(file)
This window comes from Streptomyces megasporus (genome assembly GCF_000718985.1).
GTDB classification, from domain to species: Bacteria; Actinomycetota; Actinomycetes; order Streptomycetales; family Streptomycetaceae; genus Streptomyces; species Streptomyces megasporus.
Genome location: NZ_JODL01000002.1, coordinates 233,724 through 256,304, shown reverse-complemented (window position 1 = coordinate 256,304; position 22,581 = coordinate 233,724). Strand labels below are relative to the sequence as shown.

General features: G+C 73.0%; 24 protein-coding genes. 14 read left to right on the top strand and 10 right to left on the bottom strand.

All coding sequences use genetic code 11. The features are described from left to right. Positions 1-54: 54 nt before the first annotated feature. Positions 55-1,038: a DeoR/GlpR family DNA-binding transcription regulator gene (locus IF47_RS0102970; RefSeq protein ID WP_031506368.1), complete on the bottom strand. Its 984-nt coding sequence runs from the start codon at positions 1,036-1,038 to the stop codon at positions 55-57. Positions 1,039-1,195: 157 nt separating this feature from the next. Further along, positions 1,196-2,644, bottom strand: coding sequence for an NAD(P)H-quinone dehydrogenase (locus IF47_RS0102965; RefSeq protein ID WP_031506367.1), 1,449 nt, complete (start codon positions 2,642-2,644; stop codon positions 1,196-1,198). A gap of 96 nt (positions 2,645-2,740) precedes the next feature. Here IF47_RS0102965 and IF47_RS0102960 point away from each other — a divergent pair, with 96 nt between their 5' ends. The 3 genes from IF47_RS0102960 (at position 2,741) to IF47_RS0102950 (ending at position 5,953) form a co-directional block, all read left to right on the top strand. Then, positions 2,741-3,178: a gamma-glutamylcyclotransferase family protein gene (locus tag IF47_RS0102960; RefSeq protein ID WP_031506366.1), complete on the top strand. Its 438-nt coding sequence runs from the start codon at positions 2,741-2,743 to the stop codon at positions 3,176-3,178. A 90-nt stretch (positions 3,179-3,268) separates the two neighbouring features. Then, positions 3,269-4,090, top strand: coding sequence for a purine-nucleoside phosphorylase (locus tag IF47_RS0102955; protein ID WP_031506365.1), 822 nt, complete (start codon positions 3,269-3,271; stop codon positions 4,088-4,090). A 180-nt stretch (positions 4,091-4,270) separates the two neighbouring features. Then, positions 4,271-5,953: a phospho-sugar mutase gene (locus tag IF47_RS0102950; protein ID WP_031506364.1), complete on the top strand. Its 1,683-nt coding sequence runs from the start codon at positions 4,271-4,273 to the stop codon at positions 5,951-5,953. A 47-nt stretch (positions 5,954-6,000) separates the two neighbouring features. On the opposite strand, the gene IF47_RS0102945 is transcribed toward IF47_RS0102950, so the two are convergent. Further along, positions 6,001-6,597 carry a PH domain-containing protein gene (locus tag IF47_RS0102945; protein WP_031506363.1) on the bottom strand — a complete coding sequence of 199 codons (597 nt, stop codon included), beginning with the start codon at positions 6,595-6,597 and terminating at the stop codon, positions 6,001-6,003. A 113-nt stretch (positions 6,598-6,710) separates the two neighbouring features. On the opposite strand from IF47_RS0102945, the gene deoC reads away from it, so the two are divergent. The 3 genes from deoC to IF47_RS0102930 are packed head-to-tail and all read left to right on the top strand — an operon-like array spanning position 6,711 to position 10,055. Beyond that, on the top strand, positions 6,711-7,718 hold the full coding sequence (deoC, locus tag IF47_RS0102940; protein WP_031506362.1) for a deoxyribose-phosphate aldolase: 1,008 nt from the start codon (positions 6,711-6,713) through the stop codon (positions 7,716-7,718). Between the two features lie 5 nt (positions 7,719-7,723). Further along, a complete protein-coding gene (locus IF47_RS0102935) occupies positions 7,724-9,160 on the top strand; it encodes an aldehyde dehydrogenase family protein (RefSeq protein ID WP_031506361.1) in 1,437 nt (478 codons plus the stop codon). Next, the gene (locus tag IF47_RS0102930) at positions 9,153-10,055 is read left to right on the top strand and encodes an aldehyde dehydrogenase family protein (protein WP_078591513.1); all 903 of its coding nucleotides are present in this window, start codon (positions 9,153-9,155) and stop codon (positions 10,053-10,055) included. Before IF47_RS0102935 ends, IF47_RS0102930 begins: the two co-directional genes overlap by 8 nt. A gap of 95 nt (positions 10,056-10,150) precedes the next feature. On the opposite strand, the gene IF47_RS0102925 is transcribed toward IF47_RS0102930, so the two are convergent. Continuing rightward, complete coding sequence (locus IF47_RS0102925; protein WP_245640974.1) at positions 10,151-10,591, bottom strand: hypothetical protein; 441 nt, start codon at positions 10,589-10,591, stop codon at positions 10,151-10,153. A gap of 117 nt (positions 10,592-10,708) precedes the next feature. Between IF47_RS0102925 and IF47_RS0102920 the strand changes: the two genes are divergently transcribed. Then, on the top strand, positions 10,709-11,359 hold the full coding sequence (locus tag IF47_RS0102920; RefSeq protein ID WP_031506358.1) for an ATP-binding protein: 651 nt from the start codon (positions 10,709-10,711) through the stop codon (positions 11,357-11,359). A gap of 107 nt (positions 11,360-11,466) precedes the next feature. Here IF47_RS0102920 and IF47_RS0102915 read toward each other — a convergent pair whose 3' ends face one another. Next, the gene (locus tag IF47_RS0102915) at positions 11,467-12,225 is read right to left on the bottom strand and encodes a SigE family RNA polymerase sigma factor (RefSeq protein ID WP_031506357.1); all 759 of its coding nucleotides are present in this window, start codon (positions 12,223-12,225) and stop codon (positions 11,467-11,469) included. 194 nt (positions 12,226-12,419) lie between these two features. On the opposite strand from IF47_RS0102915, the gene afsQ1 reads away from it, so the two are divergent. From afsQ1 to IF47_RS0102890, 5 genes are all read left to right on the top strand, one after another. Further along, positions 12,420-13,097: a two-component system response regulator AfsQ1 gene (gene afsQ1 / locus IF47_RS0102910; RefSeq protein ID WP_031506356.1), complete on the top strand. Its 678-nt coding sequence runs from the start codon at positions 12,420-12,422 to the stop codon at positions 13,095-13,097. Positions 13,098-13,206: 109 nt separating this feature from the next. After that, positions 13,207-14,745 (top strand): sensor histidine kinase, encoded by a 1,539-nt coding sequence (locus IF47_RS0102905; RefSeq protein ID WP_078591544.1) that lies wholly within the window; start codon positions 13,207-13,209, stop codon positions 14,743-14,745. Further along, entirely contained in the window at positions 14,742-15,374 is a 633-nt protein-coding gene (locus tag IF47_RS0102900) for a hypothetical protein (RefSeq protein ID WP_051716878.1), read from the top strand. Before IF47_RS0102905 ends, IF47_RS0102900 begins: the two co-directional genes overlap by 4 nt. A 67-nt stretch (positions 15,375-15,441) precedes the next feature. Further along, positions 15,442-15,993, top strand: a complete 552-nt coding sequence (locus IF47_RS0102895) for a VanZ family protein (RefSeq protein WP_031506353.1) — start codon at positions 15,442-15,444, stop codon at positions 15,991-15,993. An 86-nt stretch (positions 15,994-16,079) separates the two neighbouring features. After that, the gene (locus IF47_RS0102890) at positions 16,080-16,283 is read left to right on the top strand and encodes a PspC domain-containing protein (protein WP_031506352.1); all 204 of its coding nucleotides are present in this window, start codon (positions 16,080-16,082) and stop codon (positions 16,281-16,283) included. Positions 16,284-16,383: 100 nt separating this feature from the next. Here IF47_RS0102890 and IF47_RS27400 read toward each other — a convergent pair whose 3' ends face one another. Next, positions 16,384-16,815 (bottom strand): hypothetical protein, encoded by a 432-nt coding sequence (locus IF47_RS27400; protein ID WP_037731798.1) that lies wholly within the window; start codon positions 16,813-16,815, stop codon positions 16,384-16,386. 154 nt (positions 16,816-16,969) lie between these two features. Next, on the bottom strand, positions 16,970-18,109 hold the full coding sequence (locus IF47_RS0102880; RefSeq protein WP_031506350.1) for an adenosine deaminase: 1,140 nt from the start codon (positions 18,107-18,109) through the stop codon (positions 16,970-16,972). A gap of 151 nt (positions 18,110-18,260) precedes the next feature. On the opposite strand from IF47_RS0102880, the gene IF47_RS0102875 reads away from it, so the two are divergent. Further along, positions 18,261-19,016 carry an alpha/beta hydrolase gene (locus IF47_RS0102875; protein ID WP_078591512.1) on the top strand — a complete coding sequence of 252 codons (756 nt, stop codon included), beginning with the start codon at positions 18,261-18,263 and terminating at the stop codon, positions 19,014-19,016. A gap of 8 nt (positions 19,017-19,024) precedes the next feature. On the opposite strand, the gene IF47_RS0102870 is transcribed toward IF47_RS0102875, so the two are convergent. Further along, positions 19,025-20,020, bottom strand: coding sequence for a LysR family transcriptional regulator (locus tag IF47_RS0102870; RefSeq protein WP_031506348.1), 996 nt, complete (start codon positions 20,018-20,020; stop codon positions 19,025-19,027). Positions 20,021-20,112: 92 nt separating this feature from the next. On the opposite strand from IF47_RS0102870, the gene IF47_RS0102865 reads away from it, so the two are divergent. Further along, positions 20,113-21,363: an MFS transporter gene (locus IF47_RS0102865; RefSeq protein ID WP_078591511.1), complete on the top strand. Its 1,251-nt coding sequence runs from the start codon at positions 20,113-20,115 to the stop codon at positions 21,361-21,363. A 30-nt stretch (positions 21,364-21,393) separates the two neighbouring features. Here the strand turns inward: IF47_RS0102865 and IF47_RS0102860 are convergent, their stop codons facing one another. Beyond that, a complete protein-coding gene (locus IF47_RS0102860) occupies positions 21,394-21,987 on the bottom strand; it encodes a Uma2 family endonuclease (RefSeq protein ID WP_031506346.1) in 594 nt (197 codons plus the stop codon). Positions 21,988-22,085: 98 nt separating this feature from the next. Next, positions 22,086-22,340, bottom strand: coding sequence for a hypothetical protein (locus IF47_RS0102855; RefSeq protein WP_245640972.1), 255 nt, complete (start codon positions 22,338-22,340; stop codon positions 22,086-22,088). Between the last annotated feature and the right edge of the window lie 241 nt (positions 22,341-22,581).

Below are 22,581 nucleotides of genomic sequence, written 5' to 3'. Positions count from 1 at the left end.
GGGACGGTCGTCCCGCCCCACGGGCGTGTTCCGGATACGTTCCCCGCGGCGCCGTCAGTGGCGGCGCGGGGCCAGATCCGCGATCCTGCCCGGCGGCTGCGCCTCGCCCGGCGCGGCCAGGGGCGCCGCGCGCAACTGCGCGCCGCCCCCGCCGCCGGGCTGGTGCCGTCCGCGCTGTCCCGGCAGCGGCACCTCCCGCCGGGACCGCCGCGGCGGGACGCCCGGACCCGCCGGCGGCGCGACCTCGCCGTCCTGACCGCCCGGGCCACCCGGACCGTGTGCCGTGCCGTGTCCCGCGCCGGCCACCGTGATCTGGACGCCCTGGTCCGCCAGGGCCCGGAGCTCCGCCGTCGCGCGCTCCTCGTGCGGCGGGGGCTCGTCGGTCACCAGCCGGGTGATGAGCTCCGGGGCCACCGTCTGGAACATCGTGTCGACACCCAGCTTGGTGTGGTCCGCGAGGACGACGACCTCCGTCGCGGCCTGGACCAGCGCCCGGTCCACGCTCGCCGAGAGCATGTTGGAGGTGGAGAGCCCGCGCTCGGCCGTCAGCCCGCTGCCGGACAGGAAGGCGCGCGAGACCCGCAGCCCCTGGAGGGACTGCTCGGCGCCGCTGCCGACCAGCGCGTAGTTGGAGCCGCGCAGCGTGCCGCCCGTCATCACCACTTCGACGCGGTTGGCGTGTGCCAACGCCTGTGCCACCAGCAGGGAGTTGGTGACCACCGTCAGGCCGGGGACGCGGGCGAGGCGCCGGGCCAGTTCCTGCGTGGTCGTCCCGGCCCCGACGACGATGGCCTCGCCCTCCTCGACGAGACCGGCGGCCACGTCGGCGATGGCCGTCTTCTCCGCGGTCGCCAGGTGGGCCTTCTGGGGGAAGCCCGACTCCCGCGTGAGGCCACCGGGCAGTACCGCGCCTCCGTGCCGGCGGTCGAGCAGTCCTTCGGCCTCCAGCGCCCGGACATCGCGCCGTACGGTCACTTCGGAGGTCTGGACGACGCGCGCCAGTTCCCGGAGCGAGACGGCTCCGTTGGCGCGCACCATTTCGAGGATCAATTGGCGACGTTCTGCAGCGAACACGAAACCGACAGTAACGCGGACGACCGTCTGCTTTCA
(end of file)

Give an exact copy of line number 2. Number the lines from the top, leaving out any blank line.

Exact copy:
GTDB classification, from domain to species: Bacteria; Actinomycetota; Actinomycetes; order Streptomycetales; family Streptomycetaceae; genus Streptomyces; species Streptomyces megasporus.